cache-control: public, max-age=1800
location: /blog/how-to-debug-browser-redirects
cf-cache-status: HIT

This time, the HTTP status code is 301, rather than 200, and instead of a response body with a script tag, we get a location header that determines the URL destination.

Printing only headers

By default, cURL returns the response body and the -i flag makes it include the response headers as well. But unless you're dealing with a JavaScript redirect, you'll only want to be looking at the headers and the response body would do nothing more than to clutter your terminal.

To print out just the headers with cURL, you have to use the -I flag (note that it's capital "I", not -i), which only prints out the document info (headers). However, this also changes the request method to HEAD(opens in new tab), and the browser issues GET requests for HTML documents, so it makes sense to use the -X flag as well and execute a GET request instead:

curl -I -X GET

Copy as cURL

There's a quick and easy way to transition from testing redirects in the browser to testing them with cURL. You can right-click on a request in the "Network" panel, then click "Copy as cURL":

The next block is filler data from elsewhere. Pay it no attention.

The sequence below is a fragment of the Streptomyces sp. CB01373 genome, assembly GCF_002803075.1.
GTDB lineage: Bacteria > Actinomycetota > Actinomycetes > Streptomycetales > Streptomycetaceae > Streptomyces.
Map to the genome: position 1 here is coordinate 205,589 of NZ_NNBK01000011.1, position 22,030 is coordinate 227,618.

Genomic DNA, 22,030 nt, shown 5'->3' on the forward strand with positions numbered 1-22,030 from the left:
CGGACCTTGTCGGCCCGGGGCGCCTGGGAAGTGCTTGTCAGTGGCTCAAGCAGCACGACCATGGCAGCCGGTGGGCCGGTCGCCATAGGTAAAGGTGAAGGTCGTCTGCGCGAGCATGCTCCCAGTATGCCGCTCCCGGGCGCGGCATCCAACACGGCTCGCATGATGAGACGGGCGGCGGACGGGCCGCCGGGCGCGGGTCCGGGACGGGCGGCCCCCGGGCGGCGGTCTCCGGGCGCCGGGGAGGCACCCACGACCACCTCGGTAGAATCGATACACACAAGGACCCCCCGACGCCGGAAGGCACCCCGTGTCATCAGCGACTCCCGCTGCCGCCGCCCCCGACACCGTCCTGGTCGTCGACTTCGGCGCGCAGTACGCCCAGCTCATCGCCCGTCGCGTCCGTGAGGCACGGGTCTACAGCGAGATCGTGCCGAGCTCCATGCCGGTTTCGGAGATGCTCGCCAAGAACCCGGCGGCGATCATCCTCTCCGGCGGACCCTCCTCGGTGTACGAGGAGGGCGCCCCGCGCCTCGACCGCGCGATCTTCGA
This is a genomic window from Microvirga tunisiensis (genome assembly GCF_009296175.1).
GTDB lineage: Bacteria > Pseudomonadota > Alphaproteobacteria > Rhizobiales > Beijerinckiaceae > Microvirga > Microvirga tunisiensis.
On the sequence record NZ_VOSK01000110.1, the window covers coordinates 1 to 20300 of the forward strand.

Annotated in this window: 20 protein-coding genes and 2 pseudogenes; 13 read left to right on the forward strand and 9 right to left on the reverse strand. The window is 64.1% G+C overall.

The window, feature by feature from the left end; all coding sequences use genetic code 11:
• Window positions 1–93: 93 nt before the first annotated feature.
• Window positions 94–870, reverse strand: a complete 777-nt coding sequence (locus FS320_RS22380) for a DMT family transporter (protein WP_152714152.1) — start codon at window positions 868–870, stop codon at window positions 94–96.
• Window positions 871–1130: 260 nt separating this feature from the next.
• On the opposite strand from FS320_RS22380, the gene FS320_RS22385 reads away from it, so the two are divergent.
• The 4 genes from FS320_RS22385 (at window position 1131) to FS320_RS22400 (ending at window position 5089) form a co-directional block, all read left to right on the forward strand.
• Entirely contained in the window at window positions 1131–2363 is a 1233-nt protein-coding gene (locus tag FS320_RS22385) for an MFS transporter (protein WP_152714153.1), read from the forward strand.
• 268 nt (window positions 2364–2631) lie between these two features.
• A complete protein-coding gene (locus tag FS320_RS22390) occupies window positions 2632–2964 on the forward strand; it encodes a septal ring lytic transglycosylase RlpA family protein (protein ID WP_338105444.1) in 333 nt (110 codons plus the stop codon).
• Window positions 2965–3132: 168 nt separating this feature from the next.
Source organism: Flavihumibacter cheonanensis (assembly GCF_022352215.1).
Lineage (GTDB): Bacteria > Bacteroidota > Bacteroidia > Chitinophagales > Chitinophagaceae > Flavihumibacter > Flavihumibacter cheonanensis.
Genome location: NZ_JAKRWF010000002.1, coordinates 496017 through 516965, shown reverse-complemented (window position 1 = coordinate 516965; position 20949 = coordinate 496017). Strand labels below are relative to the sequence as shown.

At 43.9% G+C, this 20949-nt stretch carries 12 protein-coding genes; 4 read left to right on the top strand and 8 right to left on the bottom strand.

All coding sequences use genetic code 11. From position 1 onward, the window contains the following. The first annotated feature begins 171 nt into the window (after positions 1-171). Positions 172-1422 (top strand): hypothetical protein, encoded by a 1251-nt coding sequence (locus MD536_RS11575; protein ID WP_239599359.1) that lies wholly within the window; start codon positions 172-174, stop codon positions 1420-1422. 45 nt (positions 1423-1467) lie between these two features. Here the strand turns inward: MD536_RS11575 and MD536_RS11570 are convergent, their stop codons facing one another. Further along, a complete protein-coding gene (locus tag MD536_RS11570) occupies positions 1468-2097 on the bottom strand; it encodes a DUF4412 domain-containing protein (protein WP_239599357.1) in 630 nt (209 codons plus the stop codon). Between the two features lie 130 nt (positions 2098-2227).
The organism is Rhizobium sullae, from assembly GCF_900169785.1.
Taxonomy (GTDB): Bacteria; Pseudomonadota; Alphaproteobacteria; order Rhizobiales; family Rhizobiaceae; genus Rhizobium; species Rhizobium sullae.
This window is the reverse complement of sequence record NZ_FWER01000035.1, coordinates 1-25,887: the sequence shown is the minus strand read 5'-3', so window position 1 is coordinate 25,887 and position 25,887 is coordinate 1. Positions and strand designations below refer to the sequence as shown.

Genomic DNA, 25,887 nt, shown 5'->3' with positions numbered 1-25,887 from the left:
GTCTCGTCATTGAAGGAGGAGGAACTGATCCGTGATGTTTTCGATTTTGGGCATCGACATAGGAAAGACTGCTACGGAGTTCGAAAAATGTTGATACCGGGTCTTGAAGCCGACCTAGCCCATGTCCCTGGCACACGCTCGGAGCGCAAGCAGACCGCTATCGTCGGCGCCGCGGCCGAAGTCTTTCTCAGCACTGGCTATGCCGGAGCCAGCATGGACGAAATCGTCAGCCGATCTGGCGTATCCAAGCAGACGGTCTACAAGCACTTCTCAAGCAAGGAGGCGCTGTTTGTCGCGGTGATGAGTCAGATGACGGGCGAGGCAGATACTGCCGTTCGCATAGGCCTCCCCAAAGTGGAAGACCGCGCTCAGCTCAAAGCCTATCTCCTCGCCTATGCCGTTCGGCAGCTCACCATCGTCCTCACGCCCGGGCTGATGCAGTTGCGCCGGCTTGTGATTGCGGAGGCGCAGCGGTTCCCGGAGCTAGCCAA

DevTools "Network" panel with the context menu of a request opened and the "Copy as cURL" option highlighted.
DevTools "Copy as cURL" option

After that, you'd be able to paste a cURL command which issues a request that is identical to the one the browser would send, with all of the appropriate headers:

curl '' \
  -H 'authority:' \
  -H 'accept: text/html,application/xhtml+xml,application/xml;q=0.9,image/avif,image/webp,image/apng,*/*;q=0.8,application/signed-exchange;v=b3;q=0.7' \
  -H 'accept-language: en-US,en;q=0.9' \
  -H 'cache-control: no-cache' \
  -H 'cookie: _ga=GA1.1.236846401.1677490962; _ga_6LMHZGGEMZ=GS1.1.1682655158.6.0.1682655162.0.0.0' \
  -H 'pragma: no-cache' \
  -H 'sec-ch-ua: "Chromium";v="112", "Google Chrome";v="112", "Not:A-Brand";v="99"' \
  -H 'sec-ch-ua-mobile: ?0' \
  -H 'sec-ch-ua-platform: "macOS"' \
  -H 'sec-fetch-dest: document' \
  -H 'sec-fetch-mode: navigate' \
  -H 'sec-fetch-site: none' \
  -H 'sec-fetch-user: ?1' \
  -H 'upgrade-insecure-requests: 1' \
  -H 'user-agent: Mozilla/5.0 (Macintosh; Intel Mac OS X 10_15_7) AppleWebKit/537.36 (KHTML, like Gecko) Chrome/ Safari/537.36' \

This is really useful, because you can comment out or change various headers and see how that would affect the reponse. You basically can't do that in the browser at all.


Redirects are important because they negatively impact user experience and SEO. They're also tricky to discover and debug because they're subtle and instantaneous. But with the right tools, you can catch and fix them quite easily:

No matter what you use, make sure you always test in the browser as well when you're done. That's where your users are.

If you found that useful, you can tune in to my upcoming advices and suggestions by following me on Twitter(opens in new tab) or LinkedIn(opens in new tab).